Judge: NRMC lawsuit can continue
NATCHEZ — A federal judge ruled Friday that Natchez Regional Medical Center’s $46 million lawsuit against its former management company should proceed on schedule.
U.S. District Judge David Bramlette’s ruling came after attorneys for defendants Quorum Health Resources and two former hospital employees petitioned the court to throw out eight of the nine charges NRMC alleged in its December 2009 lawsuit.
QHR, a Brentwood, Tenn., health care management firm, had been contracted to manage NRMC for 16 years, from 1992 until the hospital board ousted QHR in February 2008.
QHR’s ouster came after board of trustee members felt they had been misled by phony financial information. Trustees said the inflated profitability numbers were provided by QHR in an effort to obtain an extension of the hospital’s management contract.
That extension was signed in June 2007. Questions of the hospital’s financial stability surfaced months later after an independent audit showed what hospital trustees say was everything from irregular accounting practices to outright fraud.
NRMC filed the lawsuit in December after a lengthy attempt to sell the county-owned hospital and right as it emerged from bankruptcy. The lawsuit is against QHR, former NRMC CEO Jeffrey Wesselman and former NRMC CFO Michael Anderson, both of whom were hired by QHR.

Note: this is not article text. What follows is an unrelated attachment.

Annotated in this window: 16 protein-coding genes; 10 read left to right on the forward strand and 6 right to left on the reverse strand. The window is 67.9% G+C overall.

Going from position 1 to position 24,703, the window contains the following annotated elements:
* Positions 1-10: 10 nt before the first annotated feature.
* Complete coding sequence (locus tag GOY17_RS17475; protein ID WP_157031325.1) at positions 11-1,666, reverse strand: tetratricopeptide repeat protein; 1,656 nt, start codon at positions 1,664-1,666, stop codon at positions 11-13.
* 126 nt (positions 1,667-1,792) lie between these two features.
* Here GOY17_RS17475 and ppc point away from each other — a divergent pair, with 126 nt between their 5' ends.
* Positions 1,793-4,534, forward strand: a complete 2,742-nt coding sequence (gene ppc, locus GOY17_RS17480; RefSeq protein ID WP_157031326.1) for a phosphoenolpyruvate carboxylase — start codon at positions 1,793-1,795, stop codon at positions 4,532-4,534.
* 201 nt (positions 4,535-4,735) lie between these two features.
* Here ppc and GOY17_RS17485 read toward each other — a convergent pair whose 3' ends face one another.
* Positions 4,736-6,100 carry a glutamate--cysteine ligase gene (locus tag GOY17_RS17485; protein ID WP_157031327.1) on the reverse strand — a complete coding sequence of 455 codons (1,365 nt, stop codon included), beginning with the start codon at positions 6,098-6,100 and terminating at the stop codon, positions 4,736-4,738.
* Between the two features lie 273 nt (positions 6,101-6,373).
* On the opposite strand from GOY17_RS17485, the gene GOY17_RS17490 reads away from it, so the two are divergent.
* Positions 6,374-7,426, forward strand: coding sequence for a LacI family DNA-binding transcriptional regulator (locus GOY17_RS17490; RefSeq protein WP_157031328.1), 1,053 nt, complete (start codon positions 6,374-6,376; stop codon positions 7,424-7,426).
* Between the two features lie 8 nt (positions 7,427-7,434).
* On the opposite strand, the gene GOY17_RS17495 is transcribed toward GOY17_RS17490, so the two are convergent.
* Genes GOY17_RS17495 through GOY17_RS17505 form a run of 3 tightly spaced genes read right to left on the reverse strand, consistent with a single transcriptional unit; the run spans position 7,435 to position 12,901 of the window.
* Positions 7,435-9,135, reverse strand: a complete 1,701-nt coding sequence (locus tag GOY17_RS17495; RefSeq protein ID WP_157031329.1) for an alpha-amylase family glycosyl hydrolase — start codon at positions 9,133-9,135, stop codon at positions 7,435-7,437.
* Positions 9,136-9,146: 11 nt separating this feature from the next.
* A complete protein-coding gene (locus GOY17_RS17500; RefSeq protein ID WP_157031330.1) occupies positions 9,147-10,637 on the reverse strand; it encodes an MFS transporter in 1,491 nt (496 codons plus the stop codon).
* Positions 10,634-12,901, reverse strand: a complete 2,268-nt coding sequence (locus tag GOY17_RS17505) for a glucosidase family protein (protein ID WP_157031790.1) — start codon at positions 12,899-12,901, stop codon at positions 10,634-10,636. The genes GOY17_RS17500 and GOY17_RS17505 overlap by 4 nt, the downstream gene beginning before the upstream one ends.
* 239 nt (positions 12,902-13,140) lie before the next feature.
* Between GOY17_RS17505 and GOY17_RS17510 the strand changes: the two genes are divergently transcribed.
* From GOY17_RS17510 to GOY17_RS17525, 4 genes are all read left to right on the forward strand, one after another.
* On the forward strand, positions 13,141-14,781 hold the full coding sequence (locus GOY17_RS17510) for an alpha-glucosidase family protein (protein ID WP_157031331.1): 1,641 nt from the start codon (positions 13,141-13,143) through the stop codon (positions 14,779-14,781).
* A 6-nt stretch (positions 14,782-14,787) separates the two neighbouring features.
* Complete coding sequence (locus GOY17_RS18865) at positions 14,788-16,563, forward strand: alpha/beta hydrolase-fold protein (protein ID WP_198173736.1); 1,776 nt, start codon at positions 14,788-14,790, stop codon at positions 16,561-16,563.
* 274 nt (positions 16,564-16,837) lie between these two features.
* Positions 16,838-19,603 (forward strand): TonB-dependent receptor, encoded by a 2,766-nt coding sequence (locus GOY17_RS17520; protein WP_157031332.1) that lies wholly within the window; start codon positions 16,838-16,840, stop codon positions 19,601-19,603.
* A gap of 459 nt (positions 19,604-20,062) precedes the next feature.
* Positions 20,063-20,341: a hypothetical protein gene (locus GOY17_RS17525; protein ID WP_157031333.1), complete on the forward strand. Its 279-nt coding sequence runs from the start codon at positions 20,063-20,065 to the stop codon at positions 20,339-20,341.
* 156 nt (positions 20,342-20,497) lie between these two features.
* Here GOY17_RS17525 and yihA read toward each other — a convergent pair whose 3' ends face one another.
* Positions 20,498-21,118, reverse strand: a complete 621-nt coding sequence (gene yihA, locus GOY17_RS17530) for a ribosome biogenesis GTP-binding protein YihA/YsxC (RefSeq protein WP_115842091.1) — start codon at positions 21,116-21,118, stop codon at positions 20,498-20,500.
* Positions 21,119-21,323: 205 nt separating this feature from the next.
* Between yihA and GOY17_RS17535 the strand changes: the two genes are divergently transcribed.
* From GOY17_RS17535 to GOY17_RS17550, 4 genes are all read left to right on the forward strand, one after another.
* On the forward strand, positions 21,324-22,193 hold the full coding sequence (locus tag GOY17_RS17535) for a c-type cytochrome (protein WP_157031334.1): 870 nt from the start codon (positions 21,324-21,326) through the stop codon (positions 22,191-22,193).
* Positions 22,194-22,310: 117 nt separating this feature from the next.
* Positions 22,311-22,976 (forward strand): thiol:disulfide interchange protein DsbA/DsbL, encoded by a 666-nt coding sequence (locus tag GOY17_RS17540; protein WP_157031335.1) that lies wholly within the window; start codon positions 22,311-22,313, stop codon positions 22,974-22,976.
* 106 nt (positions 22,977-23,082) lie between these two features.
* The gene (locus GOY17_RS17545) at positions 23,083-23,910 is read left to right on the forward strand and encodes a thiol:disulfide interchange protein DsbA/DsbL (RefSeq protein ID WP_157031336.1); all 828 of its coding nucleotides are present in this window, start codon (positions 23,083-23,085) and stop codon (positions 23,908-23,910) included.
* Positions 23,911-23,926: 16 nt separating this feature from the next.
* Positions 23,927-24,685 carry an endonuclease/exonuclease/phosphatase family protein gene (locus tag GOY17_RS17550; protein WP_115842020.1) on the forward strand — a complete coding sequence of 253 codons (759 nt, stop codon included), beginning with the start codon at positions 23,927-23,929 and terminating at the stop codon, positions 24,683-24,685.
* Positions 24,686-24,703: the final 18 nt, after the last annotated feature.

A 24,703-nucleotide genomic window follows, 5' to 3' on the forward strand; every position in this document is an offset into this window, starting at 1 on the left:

The lawsuit seeks $46 million in compensatory damages and an unspecified amount of punitive damages.
Attorneys for Quorum argued their motion for dismissal on two main points.
First, the defendants alleged that the eight counts — all except the breach of contract allegation — were barred by the statute of limitations since all eight counts occurred more than one year prior to the filing of the lawsuit.
NRMC attorneys successfully argued in opposition citing court precedent showing that since the hospital is, in fact, a public entity, it is not bound by the statute of limitations outlined in the Mississippi Tort Claims Act.
Second, the defendants argued that NRMC had failed to “state a claim upon which relief could be granted,” a legal phrase meaning that the original lawsuit didn’t adequately allege something upon which the court could rule or did not do so with sufficient detail.
On three of the counts, QHR argued they were essentially redundant with the allegation of breach of contract, the only count not disputed in the motion to dismiss.
The judge disagreed and allowed all the counts to stand.
“The hospital’s board of trustees is pleased that the court recognized that Quorum’s actions should be subject to the scrutiny of the judicial process,” NRMC’s board attorney, Walter Brown, said in a prepared written news release.